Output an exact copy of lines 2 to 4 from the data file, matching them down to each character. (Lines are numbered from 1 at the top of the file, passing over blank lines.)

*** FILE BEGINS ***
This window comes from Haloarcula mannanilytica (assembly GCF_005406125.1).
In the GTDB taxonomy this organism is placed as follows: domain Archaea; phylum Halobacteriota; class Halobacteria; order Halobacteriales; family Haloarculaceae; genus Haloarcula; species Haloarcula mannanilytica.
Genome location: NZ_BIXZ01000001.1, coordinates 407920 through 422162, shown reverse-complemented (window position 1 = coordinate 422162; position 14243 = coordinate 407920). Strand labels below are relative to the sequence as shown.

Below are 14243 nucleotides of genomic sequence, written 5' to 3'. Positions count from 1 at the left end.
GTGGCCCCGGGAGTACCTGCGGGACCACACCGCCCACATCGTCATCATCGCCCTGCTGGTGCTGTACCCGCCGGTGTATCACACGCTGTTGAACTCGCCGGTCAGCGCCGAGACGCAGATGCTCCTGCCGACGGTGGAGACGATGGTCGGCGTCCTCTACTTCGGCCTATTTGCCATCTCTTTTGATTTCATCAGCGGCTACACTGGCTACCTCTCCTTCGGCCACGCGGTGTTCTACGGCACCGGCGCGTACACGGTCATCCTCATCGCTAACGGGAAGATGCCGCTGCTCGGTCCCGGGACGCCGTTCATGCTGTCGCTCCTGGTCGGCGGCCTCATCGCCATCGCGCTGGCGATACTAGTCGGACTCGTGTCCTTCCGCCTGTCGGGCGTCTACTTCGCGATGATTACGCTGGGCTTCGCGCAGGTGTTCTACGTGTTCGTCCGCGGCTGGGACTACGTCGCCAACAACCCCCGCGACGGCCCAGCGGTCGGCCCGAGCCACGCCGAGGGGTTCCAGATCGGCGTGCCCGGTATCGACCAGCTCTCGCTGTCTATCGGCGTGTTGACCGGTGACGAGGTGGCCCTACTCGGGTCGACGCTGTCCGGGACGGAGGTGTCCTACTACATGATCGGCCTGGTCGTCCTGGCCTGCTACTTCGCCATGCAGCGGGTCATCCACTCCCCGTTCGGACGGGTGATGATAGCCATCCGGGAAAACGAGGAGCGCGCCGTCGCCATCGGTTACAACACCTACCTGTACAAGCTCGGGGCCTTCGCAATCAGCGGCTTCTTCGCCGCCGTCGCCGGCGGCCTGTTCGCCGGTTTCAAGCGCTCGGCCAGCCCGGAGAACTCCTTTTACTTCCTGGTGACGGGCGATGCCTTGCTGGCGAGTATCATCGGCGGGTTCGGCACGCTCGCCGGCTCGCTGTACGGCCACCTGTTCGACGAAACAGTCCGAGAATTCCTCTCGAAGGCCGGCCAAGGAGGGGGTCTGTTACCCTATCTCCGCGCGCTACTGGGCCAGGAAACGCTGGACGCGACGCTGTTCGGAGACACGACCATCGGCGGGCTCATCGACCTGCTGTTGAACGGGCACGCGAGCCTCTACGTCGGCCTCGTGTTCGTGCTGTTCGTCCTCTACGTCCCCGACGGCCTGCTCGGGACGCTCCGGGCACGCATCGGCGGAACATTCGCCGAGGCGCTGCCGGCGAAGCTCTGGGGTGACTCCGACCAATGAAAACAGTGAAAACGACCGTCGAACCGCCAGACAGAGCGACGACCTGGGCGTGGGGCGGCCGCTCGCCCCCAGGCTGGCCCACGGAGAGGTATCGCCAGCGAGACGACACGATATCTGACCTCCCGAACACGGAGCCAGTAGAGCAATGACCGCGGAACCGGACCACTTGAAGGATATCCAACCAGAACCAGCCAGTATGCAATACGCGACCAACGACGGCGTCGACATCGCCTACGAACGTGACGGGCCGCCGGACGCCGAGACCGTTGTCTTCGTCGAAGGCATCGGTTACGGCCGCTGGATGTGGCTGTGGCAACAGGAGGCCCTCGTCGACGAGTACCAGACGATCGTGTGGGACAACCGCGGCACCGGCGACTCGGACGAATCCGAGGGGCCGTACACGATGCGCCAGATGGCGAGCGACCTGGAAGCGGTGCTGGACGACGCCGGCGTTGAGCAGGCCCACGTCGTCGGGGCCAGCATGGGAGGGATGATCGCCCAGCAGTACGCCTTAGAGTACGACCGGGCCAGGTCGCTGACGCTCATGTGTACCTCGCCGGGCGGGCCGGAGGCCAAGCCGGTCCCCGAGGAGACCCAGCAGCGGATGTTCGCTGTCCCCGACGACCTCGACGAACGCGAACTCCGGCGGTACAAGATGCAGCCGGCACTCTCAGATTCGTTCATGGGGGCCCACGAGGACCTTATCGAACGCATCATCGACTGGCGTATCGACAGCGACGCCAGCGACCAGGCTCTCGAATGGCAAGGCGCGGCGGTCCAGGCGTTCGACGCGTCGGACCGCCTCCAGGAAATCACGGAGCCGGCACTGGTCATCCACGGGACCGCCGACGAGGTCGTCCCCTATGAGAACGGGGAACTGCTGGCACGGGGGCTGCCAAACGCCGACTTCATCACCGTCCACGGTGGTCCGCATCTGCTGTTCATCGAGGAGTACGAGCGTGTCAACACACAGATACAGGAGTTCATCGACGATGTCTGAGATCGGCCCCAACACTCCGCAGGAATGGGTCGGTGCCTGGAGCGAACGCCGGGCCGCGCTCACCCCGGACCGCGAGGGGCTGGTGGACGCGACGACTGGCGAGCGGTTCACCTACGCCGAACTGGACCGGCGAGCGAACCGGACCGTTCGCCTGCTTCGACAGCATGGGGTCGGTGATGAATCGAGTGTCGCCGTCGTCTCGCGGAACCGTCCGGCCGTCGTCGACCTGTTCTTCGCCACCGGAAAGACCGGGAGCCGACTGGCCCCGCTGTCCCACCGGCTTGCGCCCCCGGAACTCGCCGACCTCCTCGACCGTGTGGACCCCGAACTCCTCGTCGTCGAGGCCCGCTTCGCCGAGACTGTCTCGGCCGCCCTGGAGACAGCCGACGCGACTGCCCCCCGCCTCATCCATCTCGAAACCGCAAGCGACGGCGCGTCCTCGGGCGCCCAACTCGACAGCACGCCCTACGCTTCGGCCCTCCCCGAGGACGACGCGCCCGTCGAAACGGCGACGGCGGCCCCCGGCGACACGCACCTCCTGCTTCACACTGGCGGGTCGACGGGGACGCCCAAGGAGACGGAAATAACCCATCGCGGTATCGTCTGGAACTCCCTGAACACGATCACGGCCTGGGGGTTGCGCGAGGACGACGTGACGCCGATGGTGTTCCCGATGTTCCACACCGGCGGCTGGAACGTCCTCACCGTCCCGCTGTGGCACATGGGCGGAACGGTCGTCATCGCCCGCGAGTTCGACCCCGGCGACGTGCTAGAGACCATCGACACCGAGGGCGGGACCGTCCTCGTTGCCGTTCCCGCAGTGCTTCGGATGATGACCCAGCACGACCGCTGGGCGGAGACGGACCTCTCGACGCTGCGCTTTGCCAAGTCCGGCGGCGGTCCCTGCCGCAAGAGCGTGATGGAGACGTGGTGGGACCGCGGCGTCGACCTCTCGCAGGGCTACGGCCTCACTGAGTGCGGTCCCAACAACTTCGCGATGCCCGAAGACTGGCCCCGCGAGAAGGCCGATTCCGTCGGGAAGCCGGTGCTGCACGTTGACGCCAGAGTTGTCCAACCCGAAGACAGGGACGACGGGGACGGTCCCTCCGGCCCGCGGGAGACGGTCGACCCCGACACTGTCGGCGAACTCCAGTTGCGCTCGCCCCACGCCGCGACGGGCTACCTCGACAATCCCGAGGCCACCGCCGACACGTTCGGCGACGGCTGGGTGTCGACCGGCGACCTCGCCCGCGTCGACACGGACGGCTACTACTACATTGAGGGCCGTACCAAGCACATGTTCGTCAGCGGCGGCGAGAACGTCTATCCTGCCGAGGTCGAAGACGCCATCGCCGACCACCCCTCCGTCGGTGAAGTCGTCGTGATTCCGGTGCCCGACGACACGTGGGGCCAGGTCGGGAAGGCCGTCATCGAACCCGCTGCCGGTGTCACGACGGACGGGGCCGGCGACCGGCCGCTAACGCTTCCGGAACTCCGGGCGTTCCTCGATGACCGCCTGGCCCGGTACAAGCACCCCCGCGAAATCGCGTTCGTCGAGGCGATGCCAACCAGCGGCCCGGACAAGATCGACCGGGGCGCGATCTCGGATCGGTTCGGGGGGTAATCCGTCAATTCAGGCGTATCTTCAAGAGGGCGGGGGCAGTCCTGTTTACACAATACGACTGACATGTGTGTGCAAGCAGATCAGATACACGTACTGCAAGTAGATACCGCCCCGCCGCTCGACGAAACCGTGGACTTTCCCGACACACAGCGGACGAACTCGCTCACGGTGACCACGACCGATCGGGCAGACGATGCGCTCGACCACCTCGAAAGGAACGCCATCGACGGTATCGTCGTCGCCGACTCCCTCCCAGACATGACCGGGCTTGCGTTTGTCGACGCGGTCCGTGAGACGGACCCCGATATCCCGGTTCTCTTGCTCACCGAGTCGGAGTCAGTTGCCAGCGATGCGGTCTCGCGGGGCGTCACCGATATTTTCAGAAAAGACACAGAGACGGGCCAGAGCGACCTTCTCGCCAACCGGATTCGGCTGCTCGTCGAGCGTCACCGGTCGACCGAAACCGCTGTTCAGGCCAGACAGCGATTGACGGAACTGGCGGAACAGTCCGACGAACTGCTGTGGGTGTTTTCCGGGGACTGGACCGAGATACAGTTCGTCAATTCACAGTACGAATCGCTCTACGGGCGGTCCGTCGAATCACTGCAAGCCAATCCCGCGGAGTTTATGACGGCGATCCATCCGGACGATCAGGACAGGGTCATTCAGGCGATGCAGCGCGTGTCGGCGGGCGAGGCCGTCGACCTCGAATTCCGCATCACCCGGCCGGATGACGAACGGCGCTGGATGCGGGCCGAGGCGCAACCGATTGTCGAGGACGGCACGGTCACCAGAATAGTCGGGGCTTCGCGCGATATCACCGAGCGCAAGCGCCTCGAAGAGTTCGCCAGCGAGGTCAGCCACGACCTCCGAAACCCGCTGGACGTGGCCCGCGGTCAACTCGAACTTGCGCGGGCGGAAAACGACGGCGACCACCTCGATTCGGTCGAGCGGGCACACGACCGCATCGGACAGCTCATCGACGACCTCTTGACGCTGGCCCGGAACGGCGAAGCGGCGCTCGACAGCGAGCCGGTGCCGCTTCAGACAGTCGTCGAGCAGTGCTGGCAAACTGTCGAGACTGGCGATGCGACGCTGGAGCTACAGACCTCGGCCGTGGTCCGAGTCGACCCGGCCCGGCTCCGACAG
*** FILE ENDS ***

In the GTDB taxonomy this organism is placed as follows: domain Archaea; phylum Halobacteriota; class Halobacteria; order Halobacteriales; family Haloarculaceae; genus Haloarcula; species Haloarcula mannanilytica.
Genome location: NZ_BIXZ01000001.1, coordinates 407920 through 422162, shown reverse-complemented (window position 1 = coordinate 422162; position 14243 = coordinate 407920). Strand labels below are relative to the sequence as shown.

Below are 14243 nucleotides of genomic sequence, written 5' to 3'. Positions count from 1 at the left end.